With the clock running down and real problems emerging on the legislative front, the president is beginning to meet with key congressional Democrats representing different factions. At New York I took a shot at suggesting what he needs to get them to understand:
We have breathlessly been told by all the Beltway insider outlets that Joe Biden has summoned various congressional Democrats to the White House in hopes of saving his 2021 legislative agenda, which is on the brink of disaster thanks to the irreconcilable demands of competing factions. For once, the eternal “Democrats in disarray” narrative is accurate. On September 27, the House is scheduled to vote on the Senate-passed infrastructure bill, a vote rebellious House “centrists” extorted from Speaker Nancy Pelosi in order to get the votes for a must-pass budget resolution. They are quietly backed by rebellious Senate centrists. Multiple House progressives, who have their own cheering gallery in the Senate, are promising to kill the infrastructure bill if it comes up before the fiscal year 2022 budget reconciliation bill is enacted, which won’t happen for weeks. The one sure thing is that if this transpires, House Republicans will make certain there are not enough votes for the bill in their ranks to save it.
This is a BFD!
Biden should find some way to recycle his famous words to Obama about Obamacare.
The success or failure of the governing coalition Democrats managed to secure in 2020 (and in those two crucial Senate runoffs in 2021) is about to be determined by what happens in the next few days and weeks. If they fail, there will be no tomorrow, no Plan B. Next year will be a lot like 2010, when Democrats lost the ability to pass legislation against Republican obstruction and then got clobbered at the polls. It took them eight years to recover from that debacle. Another one could be staring them in the face.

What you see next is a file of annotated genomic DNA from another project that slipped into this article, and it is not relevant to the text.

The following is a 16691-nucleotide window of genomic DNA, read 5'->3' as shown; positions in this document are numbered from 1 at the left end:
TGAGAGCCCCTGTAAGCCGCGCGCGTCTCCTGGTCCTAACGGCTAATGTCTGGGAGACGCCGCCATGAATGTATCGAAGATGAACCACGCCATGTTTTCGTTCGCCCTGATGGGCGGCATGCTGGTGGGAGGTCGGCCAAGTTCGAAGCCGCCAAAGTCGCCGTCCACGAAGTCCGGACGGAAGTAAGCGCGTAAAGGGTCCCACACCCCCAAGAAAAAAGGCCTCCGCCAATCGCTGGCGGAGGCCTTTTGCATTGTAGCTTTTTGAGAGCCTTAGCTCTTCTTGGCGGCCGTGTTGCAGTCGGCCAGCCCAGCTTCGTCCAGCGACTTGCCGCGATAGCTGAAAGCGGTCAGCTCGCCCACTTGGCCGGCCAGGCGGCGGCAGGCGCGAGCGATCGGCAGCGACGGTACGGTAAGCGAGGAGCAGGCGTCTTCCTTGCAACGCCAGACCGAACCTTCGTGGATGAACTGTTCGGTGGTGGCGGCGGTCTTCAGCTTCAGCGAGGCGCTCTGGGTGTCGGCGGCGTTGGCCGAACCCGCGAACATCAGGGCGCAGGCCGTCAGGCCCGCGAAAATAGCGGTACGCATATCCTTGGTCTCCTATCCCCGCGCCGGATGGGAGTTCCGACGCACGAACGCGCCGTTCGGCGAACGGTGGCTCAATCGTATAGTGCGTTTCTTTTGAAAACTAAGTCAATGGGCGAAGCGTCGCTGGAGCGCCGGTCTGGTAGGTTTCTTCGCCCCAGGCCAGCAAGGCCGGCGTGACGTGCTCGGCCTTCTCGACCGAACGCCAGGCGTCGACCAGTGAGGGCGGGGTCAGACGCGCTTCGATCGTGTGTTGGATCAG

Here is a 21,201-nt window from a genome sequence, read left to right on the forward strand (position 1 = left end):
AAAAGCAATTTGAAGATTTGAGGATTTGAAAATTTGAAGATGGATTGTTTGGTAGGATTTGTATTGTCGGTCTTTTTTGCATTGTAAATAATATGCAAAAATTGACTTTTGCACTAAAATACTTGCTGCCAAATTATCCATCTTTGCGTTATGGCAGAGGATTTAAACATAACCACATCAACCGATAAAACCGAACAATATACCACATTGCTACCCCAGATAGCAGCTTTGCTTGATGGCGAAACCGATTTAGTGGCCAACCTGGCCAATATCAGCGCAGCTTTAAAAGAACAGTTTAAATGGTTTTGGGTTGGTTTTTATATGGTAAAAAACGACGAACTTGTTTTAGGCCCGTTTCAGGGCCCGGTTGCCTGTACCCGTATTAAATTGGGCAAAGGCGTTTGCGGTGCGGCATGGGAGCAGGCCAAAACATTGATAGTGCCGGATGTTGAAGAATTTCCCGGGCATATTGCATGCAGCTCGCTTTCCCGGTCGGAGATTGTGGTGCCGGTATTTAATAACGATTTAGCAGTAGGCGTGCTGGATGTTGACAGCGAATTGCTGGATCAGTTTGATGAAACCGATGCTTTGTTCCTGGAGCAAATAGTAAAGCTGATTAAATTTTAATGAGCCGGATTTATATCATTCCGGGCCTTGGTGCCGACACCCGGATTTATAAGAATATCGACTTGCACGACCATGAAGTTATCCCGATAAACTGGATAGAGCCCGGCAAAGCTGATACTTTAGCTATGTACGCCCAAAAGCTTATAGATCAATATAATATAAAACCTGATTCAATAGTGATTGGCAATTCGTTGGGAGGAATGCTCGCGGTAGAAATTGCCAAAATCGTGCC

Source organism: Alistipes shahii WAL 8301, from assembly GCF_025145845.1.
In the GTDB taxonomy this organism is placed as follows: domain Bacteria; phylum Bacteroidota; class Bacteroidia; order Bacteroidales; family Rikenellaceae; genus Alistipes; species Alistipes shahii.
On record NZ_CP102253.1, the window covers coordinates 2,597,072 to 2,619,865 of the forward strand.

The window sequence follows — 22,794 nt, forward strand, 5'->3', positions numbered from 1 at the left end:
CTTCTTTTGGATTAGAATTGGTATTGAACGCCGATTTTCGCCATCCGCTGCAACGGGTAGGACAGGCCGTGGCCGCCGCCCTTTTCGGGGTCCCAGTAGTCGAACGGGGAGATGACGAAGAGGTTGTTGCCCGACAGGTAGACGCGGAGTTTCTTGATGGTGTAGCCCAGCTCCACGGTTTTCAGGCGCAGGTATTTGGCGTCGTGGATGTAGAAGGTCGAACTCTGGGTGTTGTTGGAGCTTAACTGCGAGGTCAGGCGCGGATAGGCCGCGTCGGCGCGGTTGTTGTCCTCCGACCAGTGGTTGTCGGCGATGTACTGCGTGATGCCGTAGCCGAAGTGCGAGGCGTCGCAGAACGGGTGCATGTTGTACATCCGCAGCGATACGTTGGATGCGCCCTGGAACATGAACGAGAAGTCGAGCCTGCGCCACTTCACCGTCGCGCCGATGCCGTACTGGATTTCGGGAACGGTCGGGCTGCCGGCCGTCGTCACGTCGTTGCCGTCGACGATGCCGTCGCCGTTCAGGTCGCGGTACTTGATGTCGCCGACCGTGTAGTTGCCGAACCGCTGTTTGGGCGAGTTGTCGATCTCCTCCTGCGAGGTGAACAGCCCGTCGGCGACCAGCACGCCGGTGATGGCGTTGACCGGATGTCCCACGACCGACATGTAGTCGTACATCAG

Biden remembers that, and so do many Hill veterans. He needs to impress on them that this is no time to listen to hammerheaded pollsters or greedy donors or Twitter activists. Like it or not, Biden has defined the paired infrastructure and reconciliation bills as central to his presidential legacy and to his party’s case for maintaining power. He needs to make every Democrat tempted to sabotage either bill feel that his failure would be theirs as well, whether or not they lose their own seats in 2022, which some undoubtedly will if the Biden agenda implodes.
The posturing needs to stop
Obviously, the president must acknowledge and show respect for the fact that legitimate differences of opinion exist in his big-tent party. But lawmakers posturing and grandstanding in order to get a shout-out at Politico as big-time wheeler-dealers are not legitimate or worthy of respect. Biden needs to challenge congressional Democrats very directly on this: Let’s go a week without any name other than mine and Nancy’s and Chuck’s appearing in the national political media. If they are questioned about intra-Democratic negotiations, they should refuse comment, go vague, or say “watch and learn.”
Why is this important? Because the centrist-progressive (and on some issues House-Senate) dynamics are reciprocal and virtually guarantee escalation. A ceasefire in factional hostilities requires some peace and quiet.
Public demands, threats, and hostage taking must end instantly